Writing stimulates a bunch of cells at the base of the brain called thereticular activating system (RAS). The RAS acts as a filter for everything your brain needs to process, giving more importance to the stuff that you're actively focusing on at the moment—something that the physical act of writing brings to the forefront. In Write It Down, Make It Happen, author Henriette Anne Klauser says that "Writing triggers the RAS, which in turn sends a signal to the cerebral cortex: ‘Wake up! Pay attention! Don't miss this detail!' Once you write down a goal, your brain will be working overtime to see you get it, and will alert you to the signs and signals that […] were there all along."

And then this:

Dr. Virginia Berniger, who studies reading and writing systems and their relationship to learning processes, found that children's writing ability was consistently better (they wrote more, faster, and more complete sentences) when they used a pen rather than a keyboard; these are, of course, subjects without a penchant for using either tool. We also previously covered the WSJ article that connected handwriting and cognitive abilities; in one of the studies cited, adults learned new symbols and graphic shapes better when they reproduced them with pen-and-paper instead of typing them.

The difference, Berniger notes, may lie in the fact that with writing, you use your hand to form the letters (and connect them), thereby more actively engaging the brain in the process. Typing, on the other hand, involves just selecting letters by pressing identical-looking keys.

So the act of forming the letters engages and rewires our brains in a way that typing doesn't. It helps embed the information and leads us to greater action. 

What about you? Do you notice a difference when you write information down, as opposed to what happens when you type it? Is this something where you've even noticed a difference?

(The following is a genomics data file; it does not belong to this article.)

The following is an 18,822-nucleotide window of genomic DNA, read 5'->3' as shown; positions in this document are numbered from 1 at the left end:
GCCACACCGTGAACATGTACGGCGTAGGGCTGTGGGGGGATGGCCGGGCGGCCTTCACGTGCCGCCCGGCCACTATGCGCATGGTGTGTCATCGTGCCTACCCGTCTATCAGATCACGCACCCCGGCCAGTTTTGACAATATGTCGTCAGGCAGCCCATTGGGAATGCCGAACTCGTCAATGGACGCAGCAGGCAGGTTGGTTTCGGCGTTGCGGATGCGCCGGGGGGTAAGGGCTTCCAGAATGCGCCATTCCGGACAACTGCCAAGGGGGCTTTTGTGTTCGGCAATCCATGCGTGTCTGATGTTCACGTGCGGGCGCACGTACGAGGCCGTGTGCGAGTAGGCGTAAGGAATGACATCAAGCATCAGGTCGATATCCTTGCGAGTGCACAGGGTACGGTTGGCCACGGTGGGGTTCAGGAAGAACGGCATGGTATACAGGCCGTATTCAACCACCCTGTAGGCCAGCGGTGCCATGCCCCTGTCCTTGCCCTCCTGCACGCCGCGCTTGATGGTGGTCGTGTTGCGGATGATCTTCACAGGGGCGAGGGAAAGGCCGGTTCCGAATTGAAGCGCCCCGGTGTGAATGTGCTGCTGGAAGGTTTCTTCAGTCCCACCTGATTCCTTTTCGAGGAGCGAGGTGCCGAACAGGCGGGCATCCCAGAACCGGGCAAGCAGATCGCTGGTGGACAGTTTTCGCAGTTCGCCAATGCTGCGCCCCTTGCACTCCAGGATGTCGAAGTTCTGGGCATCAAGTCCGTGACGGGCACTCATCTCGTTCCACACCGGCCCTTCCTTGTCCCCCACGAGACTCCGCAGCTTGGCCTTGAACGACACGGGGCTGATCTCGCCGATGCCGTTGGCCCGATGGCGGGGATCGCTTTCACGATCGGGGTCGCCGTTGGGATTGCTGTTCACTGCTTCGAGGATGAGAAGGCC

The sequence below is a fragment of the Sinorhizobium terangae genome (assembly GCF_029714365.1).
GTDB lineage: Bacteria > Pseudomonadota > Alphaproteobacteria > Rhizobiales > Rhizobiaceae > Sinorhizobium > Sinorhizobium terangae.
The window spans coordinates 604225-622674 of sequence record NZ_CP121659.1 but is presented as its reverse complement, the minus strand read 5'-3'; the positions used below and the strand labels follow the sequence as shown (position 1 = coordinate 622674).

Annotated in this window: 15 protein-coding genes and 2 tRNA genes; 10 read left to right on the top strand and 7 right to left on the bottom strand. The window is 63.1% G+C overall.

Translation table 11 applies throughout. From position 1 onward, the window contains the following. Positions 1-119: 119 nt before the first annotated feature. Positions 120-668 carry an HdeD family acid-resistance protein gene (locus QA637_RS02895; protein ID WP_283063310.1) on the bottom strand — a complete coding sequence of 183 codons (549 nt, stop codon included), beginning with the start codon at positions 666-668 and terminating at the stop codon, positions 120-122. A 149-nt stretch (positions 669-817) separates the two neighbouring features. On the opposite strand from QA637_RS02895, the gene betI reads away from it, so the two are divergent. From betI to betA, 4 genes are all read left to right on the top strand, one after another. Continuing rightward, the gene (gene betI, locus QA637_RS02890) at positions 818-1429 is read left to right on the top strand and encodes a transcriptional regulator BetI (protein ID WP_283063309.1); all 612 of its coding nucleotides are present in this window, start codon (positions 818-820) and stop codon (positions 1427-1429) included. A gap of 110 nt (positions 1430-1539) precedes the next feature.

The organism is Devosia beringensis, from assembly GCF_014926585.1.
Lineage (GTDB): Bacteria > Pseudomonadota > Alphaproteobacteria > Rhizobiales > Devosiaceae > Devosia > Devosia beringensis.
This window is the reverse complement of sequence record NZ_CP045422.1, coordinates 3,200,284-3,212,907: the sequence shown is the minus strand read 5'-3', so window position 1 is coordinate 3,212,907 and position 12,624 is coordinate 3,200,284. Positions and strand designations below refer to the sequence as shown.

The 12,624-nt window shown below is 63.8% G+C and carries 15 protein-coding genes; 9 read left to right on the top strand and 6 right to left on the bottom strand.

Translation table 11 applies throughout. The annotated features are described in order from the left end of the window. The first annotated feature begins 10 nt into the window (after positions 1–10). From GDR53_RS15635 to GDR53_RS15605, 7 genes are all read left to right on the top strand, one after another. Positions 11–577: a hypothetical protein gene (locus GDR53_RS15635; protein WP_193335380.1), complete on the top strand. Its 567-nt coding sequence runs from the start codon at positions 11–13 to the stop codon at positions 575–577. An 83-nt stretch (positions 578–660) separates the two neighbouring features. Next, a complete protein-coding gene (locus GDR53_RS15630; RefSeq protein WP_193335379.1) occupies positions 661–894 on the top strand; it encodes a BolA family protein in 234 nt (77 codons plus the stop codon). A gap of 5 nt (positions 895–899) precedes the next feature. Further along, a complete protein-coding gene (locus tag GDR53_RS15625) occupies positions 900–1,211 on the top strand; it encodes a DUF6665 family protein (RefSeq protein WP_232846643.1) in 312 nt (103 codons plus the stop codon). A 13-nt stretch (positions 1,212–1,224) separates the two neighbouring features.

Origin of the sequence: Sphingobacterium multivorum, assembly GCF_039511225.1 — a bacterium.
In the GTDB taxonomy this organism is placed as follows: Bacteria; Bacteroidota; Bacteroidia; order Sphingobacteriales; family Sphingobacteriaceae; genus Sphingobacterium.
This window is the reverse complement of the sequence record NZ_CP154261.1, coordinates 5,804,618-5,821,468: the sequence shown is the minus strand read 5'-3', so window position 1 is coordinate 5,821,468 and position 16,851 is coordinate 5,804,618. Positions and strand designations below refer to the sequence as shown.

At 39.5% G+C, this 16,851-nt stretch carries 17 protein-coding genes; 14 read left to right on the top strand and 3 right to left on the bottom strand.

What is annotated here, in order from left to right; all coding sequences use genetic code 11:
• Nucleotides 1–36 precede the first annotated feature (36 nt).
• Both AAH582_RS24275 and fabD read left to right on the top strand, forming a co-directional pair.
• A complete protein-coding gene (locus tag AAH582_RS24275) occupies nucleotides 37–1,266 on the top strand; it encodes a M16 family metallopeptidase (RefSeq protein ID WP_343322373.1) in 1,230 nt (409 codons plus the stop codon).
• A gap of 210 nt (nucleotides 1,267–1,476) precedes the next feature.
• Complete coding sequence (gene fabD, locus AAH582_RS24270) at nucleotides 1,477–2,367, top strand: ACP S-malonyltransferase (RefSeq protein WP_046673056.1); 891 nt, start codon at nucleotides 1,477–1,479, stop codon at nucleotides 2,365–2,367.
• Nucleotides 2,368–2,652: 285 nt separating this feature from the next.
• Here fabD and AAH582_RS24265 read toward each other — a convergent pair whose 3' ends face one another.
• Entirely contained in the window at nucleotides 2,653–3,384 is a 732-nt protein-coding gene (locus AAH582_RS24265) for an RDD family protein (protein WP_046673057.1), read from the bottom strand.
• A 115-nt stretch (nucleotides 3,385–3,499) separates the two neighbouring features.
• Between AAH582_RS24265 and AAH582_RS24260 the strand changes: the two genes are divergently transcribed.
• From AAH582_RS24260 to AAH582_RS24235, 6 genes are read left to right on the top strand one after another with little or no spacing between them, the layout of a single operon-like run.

7 Dangerous Things Every Adult Should Do

On yesterday's post about creative anxiety and risk-taking, Holly McDonald left me an excellent link to an article on risk-taking at the Open Education blog, which, in turn, led me to Gever Tulley's TEDTalk on 5 Dangerous Things You Should Allow Your Child to Do. 

We learn as children to stop taking risks, but I think that as we become adults, we can be even more risk-averse, mainly because we also feel like we have more to lose.

Although I love Tulley's list, in some ways I think that these ideas (like naps) may be wasted on the young. I had some ideas of my own for a new list and put out a call to Twitter for feedback from my network. Some very cool people responded (credited below).

So here is our list of 7 Dangerous Things Every Adult Should Do. Note that none of these suggestions involve sharp instruments. 

1. Quit a Job You Hate Before You've Found Another One

In 1998, I did a weekend career retreat for myself.  Between Friday evening and Monday morning, I realized that I needed to leave my current work situation. I spent that summer immersing myself in self-learning (Amazon became my best friend) and fabulous conversations with interesting people. By September, I was feeling re-energized and full of ideas and began to develop my business. I haven't looked back since. I'm not sure I'd be where I'm at now if I hadn't jumped without a net. Getting out gave me time and space to get clear about what I wanted and to develop my ideas and skills. Even if I'd chosen to work for someone else at that point, I would have been in a better, clearer position to sell my value to a new employer.